Of course, whichever side is winning is the important thing. Limbaugh was once the public relations man for the Kansas City Royals. He made sure everyone realized Stewart's actual last name is Liebowitz: as in, Jewish.
"I'm not trying the start anything here," he says. Seductive. The snake. He called Stewart a "liberal flunkie." Young people, he says, are "low information people." Limbaugh sounds plugged up, well fed. As the guffaws and bellows blow, he says young people are all about "fairness" while apparently they don't like corporations and don't watch FOX News, the "fair and balanced" voice of the right. A station that gave America Glenn Beck, who deified the deists of the American Revolution as patriots sanctified by God, like prophets. Limbaugh, decrying the "low information" audience he apparently doesn't reach as well as the Daily Show, apparently can't remember the web site for the national health care plan he's railing about, the relatively simple, www.healthcare.gov.
National Public Radio also is featuring how, in the cult of personality debate, Obama can come out the winner. Everything is a game, something to do with a red line, and who is going to stand up, previews a statement from the President over the "conversation." White House "calculation." Gridlocked congress and the White House impervious to polling about the "the pressures" and how "Republicans are taking the biggest hits." National brands. Campaigns. The president's approval rating "ticking up."
The president is about going on but NPR suddenly goes out just as Obama is about to speak, and music comes on, with a robotic, soothing announcer saying occasionally in the spring and fall, sunspots interrupt satellite communications. It is 11:15 a.m., October 8, 2013, and weird less-is-more instrumentals continue to play. "We are rendered deaf by the sun as it passes by," the recorded announcement from KNAU-FM repeats. The music is worse than what you hear when you call government hotlines for unemployment and get put on hold for hours and hours to call.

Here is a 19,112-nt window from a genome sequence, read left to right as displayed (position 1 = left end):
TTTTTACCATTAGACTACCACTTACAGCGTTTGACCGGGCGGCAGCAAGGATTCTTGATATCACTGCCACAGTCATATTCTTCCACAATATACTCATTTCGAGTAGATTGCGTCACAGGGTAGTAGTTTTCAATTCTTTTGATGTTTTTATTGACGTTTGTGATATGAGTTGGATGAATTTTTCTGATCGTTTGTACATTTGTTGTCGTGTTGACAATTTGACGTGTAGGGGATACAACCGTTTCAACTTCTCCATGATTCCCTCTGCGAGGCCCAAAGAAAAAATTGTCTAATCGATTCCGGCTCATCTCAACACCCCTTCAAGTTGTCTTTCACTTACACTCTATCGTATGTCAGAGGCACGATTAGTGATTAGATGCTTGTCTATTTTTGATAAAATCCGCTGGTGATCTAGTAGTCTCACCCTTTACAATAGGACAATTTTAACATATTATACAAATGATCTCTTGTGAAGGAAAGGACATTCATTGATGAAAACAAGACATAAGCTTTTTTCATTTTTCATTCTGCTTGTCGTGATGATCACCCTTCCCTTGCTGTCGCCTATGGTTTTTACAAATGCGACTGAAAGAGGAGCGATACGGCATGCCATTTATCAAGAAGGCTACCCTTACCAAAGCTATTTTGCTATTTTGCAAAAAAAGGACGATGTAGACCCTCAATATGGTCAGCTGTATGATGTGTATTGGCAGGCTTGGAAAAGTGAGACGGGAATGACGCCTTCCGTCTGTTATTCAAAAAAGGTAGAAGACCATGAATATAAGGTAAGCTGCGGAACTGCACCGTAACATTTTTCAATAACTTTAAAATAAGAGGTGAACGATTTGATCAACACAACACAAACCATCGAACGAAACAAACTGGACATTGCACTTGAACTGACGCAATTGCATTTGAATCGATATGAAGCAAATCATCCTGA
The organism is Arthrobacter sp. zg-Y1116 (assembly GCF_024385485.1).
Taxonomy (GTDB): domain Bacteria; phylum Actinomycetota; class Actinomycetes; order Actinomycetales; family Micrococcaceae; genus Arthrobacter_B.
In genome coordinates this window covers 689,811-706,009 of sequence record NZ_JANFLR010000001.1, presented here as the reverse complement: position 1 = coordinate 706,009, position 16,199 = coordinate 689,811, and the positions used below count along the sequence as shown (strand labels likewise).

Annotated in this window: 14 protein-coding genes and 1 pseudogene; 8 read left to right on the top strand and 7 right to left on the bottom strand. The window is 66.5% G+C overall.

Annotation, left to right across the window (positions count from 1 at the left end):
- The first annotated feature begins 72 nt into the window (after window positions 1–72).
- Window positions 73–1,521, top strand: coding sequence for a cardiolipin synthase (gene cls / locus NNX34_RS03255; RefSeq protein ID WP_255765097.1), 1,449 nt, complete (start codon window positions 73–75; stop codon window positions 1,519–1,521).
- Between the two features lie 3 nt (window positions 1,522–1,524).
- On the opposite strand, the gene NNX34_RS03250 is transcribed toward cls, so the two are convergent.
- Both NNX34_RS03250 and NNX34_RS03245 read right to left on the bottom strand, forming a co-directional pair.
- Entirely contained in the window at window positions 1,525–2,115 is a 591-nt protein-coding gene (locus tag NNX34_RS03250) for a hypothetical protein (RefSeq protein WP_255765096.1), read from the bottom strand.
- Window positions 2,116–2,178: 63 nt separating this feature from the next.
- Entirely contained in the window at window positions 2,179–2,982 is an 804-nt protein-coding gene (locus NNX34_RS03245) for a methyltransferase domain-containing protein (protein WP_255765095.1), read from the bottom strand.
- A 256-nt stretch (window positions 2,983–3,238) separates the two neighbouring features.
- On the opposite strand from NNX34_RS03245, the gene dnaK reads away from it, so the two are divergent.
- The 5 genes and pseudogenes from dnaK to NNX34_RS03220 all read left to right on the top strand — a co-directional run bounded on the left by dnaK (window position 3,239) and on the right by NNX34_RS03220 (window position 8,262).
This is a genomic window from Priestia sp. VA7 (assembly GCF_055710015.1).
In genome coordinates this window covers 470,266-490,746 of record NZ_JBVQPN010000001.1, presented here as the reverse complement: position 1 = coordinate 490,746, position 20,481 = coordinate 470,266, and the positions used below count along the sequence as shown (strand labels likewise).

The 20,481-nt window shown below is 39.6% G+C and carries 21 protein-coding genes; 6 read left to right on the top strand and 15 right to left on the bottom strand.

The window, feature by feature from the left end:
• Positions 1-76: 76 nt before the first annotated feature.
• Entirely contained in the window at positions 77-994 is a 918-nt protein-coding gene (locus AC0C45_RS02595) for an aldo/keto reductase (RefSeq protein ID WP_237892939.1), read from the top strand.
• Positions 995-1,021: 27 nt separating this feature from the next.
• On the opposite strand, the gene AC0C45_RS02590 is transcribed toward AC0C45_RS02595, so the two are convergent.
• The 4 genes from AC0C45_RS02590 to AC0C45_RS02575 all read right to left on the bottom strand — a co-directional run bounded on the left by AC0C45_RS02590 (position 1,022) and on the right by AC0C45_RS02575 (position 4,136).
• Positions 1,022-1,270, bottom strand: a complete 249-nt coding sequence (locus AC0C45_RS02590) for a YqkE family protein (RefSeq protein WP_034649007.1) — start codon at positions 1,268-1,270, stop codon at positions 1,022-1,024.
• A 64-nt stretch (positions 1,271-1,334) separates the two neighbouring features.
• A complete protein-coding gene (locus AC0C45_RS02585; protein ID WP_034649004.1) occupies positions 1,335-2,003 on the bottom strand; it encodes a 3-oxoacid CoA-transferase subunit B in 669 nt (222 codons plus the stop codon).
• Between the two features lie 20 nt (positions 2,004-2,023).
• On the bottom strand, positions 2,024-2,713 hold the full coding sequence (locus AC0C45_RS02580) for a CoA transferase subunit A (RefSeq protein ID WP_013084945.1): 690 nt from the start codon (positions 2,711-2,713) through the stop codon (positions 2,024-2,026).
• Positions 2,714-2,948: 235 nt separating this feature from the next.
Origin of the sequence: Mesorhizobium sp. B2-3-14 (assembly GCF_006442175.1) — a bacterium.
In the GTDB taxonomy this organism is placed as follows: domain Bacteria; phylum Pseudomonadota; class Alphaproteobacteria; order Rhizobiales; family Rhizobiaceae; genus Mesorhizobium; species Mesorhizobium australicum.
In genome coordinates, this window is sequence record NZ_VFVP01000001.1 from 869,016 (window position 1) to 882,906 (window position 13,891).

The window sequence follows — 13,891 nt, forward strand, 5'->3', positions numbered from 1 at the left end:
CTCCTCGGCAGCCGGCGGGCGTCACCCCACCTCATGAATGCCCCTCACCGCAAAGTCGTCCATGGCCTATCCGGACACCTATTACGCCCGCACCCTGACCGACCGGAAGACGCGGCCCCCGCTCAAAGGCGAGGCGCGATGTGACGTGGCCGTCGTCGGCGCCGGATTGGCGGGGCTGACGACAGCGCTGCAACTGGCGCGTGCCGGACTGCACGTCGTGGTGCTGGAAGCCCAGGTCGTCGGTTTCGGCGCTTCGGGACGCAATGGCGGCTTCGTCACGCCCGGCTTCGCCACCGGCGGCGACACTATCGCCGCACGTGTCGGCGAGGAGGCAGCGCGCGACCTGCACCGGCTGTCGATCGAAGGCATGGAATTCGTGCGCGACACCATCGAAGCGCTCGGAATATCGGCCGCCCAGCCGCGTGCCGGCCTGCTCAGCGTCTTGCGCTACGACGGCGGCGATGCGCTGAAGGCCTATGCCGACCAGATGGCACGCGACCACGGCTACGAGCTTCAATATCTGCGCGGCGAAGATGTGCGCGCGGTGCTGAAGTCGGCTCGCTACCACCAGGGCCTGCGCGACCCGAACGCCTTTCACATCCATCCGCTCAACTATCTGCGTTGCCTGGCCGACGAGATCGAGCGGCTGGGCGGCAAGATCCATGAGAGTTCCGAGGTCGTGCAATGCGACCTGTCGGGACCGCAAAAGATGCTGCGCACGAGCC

Now Obama is back. "Let's stop the excuses and end the shutdown now ... as soon as Congress votes to re-open the government." He goes on about how the "Republicans flirted with default" a couple of years ago. He talks about it being like dropping an "nuclear bomb" on the economy. He paints an apocalyptic scenario perpetrated by a "handful of radicals in Congress."
The mind drifts as Obama goes on about moving forward with the national health care plan, the whole thing now sounding like a campaign speech. New jobs. Deficits. "I don't believe any party has a monopoly on good ideas." Monopoly also is a game. "Ransom," Congress damaging "our credibility."
"Let's pass a budget. Let's end a government shutdown."
Associated Press reporter gets the first question. "I will talk about anything," Obama answers. "The only thing Democracy cannot afford is for someone to say ... I will not pay my bills ... We are not going to pay a ransom for America paying its bills."
Big gusts are hitting Flagstaff and the entire Coconino Plateau, further carving the region's rock and blowing leaves off trees. Dust swirls in the street with gusts anywhere from 25 to 45 miles per hour. The weather is wet as hell on the East Coast. A few days before, six inches of rain flooded Louisville, Kentucky, while many feet of snow resulted from an early blizzard in South Dakota. Syria is on fire with war and bloodshed and millions of refugees are on the run. Egypt is falling apart. Obama has passed up an important meeting with leaders in Southeast Asia. The Grand Canyon is shutdown, but Kaibab Plateau continues to push up the canyon as it gets deeper, and the high winds are presumably blowing the coal fire smoke on co2 from the Navajo Generating Station in Page very much more rapidly to the east.
"It makes me nervous," Obama says. "The American people are nervous."
Obama gets another questions about politics. And he goes on about "millionaires and billionaires" and the "American people being shut out of the process ... idealogical extremists can entirely skew the process."
The press conference has gone on for some time now, almost a full hour, and nothing, well, very little, has been asked about serious issues facing the globe, short of the meeting the president cancelled in Southeast Asia. The press is all about the politics, the drama.